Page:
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Vladimir Putin frees Russia from the Internet




If you live in Russia tonight, it's time to celebrate as if it was not yet 1989. The Soviet KGB agent President Vladmir Putin is about to unveil a wall. Some call it the most beautiful wall the world has ever seen. It will be huge. It will cover every square inch of the Russian border and unlike the ridiculous fence we build here in the US, it will actually be effective: it keeps ideas away.

Reuters reported today that Putin will execute a plan to replace Wikipedia with a state online encyclopedia. According to the report, the government will spend about $ 30 million on the new portal and plans to set up a department in the state to investigate and verify the content.

Putin does not seem to be a big fan of Wikipedia and sees the site as misleading. Noteworthy, however, is the date of his announcement to "replace" Wikipedia.

Business Insider's Sahar Esafandiari reported last month:

The proposal was made only one week after the entry into force of a new "sovereign Internet" law in Russia. The law allows the Russian government to separate the Internet from the World Wide Web.

Kremlin officials argue that the new system will help protect the Russian Internet from cyber attacks. However, the law has been criticized as Russian Internet service providers have to install hardware that allows authorities to locate and block traffic, and Putin may be able to censor and close the Internet.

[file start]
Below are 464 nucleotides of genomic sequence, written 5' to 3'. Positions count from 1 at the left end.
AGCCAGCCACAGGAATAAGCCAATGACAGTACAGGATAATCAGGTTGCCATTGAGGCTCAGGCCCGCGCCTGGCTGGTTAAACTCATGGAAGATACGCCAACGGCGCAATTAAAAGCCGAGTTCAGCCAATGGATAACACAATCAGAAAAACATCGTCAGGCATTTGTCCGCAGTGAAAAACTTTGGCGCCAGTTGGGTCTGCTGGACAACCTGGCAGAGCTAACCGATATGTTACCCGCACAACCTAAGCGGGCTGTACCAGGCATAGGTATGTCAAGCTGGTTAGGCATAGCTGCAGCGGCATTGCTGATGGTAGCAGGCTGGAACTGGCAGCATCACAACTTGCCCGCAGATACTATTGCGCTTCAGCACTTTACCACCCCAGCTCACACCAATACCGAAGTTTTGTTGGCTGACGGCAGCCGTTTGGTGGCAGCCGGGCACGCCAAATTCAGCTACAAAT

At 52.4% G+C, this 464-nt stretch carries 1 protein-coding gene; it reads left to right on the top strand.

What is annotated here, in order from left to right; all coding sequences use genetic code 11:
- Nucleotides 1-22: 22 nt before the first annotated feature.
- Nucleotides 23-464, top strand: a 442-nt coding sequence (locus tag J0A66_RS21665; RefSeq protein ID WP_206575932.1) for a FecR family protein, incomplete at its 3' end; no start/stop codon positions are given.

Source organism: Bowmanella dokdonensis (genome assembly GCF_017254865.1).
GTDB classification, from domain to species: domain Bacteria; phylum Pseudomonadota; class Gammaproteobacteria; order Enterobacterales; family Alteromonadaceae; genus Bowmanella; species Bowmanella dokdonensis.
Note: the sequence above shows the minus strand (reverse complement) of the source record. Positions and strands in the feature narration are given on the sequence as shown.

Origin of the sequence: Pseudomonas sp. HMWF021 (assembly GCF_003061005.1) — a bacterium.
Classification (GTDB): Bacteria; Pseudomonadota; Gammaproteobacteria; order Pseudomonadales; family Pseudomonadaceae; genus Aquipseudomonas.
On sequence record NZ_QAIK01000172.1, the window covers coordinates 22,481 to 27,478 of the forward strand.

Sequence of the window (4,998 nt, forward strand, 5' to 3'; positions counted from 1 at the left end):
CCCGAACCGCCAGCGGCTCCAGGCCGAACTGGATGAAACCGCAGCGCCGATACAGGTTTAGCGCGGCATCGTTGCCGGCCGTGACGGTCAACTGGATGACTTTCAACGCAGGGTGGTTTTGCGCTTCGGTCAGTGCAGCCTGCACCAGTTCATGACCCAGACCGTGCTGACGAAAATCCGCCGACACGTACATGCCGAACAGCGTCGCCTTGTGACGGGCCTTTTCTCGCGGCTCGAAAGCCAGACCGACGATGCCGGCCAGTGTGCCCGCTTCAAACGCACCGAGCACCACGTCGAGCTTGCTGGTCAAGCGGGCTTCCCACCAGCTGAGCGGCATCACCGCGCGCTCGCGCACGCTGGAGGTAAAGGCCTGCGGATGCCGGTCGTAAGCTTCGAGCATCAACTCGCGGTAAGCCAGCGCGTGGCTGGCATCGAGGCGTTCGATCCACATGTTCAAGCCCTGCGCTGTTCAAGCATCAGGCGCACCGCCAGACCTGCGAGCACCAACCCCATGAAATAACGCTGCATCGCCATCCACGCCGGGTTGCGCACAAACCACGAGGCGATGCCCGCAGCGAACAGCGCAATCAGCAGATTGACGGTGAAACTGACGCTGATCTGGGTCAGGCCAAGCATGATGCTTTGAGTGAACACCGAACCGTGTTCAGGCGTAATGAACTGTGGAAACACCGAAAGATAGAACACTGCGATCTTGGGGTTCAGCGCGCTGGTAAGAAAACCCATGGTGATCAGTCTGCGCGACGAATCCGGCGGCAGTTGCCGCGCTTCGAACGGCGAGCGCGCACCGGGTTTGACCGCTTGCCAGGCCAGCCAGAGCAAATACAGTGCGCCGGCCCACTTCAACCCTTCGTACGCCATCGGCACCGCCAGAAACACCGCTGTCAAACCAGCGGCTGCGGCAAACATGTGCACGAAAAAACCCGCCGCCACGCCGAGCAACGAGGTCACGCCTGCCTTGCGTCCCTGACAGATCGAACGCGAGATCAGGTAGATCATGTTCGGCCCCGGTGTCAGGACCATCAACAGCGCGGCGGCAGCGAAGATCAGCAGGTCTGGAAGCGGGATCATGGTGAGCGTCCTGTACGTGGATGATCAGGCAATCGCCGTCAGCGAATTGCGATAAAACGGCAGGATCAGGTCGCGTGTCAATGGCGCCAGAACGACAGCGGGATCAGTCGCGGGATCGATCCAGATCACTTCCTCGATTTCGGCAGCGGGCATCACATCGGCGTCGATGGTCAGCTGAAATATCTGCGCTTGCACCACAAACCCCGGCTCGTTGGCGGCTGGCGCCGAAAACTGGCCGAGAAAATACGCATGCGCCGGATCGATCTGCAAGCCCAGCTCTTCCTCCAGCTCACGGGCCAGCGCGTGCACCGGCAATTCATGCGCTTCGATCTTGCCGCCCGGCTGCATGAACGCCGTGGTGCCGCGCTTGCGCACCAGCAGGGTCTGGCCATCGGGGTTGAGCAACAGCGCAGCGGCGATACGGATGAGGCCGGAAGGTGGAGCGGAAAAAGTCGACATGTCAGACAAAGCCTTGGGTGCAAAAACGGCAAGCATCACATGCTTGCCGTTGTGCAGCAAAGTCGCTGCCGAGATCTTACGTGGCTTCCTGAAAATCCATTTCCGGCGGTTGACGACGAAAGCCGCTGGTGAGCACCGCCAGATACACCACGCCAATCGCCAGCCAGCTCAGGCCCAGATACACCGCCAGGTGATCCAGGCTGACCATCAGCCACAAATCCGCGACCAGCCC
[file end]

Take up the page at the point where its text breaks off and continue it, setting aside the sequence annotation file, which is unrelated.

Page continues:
It is unclear how exactly the Russian president intends to "replace" Wikipedia. In geographic areas where the Internet is relatively uncensored, such as California, it is difficult to understand how the government could replace a website ̵

1; we assume that our leaders would simply offer a state-sanctioned alternative. However, as it is Russia, we must assume that Putin intends to block access to Wikipedia – a move he had previously made when he did not agree to an entry. Putin's plan to remove Russia from the World Wide Web and provide state-controlled Internet services to its citizens was clear.

Putin sells an Internet that is insensitive to external attacks. His point is that if all Russian Internet traffic is routed through servers on Russian soil, all Russians can live safely and happily knowing they are free from foreign spies and evil eavesdroppers.

It's easy to buy your pitch. For who knows better than Vladimir Putin what the threat of foreign interference can mean for an unstable government?

But the truth is that his "wall" only serves to isolate the Russian people from the world. Putin will have an "off" switch if a poll does not go in his direction or a foreign press releases some dirt he does not like. He will have the power to disrupt the communication of his people and to keep the open-source exchange of ideas at a distance.

Sure, data finds a way. Just as Levi's blue jeans and Elvis Presley's plates were residing in the cellars and attics of rebellious Russians in the 1950s and 1960s, people in Russia will find a way to bypass the censors and access the World Wide Web. But not all of them. Many will accept the change.

There will always be those willing to act their actual freedom for their theoretical safety, and these people are not interested in communicating with outsiders.

The modern trend of creating "state wide webs" with state-controlled access to the unfiltered Internet is worrying, and there is no end in sight.


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